Thursday, March 24, 2011

There may have been frost, and in some cases snow, on the ground this morning in southeastern Wisconsin, but spring is chugging along its way! Today we admitted our first American Robin of 2011! And now that the sun has shone on the lawn all day, the snow has already gone away...

While some amount of the Robin population stays in southern Wisconsin all year, the American Robin, official State Bird of Wisconsin, is a most common sight here throughout the summer months. They're often seen digging up earthworms, but they also eat a lot of fruit too! At WINC we feed the orphans a special protien mixture when they are young and transition them to solid foods including protiens fruits and berries.

Robins are often one of our most commonly admitted patient in the bird category. In 2010 we admitted 142, in 2009 141, and 118 in 2008. A large number of these are orphaned (or kidnapped), or injured, but we get many adults as well who get hit by vehicles, fly into windows, or get tangled up in strings and nets. In 2008 we got the most unsual one ever - it was an albino fledgling!

I hope you're keeping a journal of your spring animals as they return just like we are! Feel free to share them with us too!

Wednesday, March 16, 2011

NWRA: Albany, NY

I was the lucky, chosen one of us rehabbers to go to this year’s National Wildlife Rehabilitators Association Symposium in Albany, New York this year. It was also my first NWRA conference so I was very excited. My excitement grew when I received information on the lectures that were being given each day. Turtle Tidbits, Caring for the “Elder” Squirrel, Parvovirus in Raccoons, and Take Two Worms and Call me in the Morning were at the top of my list to attend. But there were so many to choose from and when they are offered at the same times, “how do I pick?” I thought to myself. And, it being my first conference I was eager to see and hear everything I could squeeze into those 4 days. Luckily, I found out I had a travel buddy, a fellow rehabber from the Wisconsin Humane Society Rehabilitation Center. With two of us, we decided we could “divide and conquer” and share notes on all of our new, juicy wildlife secrets! So we did just that, and everyday we went from 7:30 AM to 9:00 PM! Then we would grab a quick bite to eat and go to our room and discuss all the great, new things we learned that day while organizing our notes. Crystal (my travel buddy) described us as “power nerds.”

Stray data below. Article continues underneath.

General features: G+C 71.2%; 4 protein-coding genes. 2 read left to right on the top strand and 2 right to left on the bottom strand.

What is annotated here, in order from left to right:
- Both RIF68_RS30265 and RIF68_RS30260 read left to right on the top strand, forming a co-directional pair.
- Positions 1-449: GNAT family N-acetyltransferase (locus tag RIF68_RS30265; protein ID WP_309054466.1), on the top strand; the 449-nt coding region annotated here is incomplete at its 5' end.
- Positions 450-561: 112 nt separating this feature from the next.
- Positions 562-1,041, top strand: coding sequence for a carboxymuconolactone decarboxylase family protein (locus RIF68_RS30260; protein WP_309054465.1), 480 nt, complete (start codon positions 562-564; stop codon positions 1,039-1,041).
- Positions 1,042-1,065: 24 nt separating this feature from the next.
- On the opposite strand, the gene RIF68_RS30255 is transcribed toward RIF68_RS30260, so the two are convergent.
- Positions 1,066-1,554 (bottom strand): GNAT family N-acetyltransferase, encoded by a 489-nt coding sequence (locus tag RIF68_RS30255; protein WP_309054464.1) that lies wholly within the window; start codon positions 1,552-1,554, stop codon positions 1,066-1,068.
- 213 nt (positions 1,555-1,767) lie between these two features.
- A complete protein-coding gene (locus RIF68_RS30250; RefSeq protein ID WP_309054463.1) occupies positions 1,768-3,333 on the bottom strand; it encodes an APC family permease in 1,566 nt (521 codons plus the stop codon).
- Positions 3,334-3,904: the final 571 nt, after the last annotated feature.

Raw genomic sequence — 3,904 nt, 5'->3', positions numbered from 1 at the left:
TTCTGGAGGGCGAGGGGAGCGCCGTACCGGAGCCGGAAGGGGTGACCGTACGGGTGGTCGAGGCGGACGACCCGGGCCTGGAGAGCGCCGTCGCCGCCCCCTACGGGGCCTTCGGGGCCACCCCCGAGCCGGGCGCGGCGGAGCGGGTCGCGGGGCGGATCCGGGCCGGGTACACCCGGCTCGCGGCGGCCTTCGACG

Day 4 came way too quickly and before we knew it, it was time to go back home and share all of our new ideas with our centers. Now that I’m back, I’m finally finishing up organizing my notes and starting to share some of the things I learned with other WINC staff and volunteers. The conference was tons of fun, a great learning experience and reminder of how many people there are who truly care about wildlife and improving the way we care for them.

Guest Blogger C. M.

Don't forget to mark your calendars for this year's Pancake Breakfast and Baby Shower on Sunday, March 27th from 8 AM to 1 PM!

Wednesday, March 9, 2011

Oh, opossum, oh, opossums

With the weather warming up here and there as winter continues to crawl by animals are on the move, looking for one more meal to get through until tomorrow. In particular we can’t believe the number of calls regarding Virginia Opossums that we have received in the past several weeks.